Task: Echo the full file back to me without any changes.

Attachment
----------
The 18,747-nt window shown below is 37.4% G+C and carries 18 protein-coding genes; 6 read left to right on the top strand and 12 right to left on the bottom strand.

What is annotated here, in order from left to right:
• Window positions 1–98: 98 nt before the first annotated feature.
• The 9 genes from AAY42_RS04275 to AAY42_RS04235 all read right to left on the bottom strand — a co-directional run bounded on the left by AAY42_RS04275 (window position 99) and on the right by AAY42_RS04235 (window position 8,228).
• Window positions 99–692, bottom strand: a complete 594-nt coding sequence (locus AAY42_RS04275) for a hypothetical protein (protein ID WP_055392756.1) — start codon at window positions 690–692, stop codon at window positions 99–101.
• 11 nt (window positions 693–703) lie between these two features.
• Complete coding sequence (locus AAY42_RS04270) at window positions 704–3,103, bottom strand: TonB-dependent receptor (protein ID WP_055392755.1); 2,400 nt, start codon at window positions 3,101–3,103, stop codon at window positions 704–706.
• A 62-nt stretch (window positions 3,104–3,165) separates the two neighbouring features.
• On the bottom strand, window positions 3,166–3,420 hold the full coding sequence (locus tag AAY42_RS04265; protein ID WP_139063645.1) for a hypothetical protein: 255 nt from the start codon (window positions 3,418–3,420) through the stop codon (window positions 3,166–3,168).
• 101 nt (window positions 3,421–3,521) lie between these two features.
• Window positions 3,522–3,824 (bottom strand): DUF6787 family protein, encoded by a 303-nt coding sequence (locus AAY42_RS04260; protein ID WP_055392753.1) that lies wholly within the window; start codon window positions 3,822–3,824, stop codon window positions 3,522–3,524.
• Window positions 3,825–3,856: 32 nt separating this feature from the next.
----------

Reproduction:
The 18,747-nt window shown below is 37.4% G+C and carries 18 protein-coding genes; 6 read left to right on the top strand and 12 right to left on the bottom strand.

What is annotated here, in order from left to right:
• Window positions 1–98: 98 nt before the first annotated feature.
• The 9 genes from AAY42_RS04275 to AAY42_RS04235 all read right to left on the bottom strand — a co-directional run bounded on the left by AAY42_RS04275 (window position 99) and on the right by AAY42_RS04235 (window position 8,228).
• Window positions 99–692, bottom strand: a complete 594-nt coding sequence (locus AAY42_RS04275) for a hypothetical protein (protein ID WP_055392756.1) — start codon at window positions 690–692, stop codon at window positions 99–101.
• 11 nt (window positions 693–703) lie between these two features.
• Complete coding sequence (locus AAY42_RS04270) at window positions 704–3,103, bottom strand: TonB-dependent receptor (protein ID WP_055392755.1); 2,400 nt, start codon at window positions 3,101–3,103, stop codon at window positions 704–706.
• A 62-nt stretch (window positions 3,104–3,165) separates the two neighbouring features.
• On the bottom strand, window positions 3,166–3,420 hold the full coding sequence (locus tag AAY42_RS04265; protein ID WP_139063645.1) for a hypothetical protein: 255 nt from the start codon (window positions 3,418–3,420) through the stop codon (window positions 3,166–3,168).
• 101 nt (window positions 3,421–3,521) lie between these two features.
• Window positions 3,522–3,824 (bottom strand): DUF6787 family protein, encoded by a 303-nt coding sequence (locus AAY42_RS04260; protein ID WP_055392753.1) that lies wholly within the window; start codon window positions 3,822–3,824, stop codon window positions 3,522–3,524.
• Window positions 3,825–3,856: 32 nt separating this feature from the next.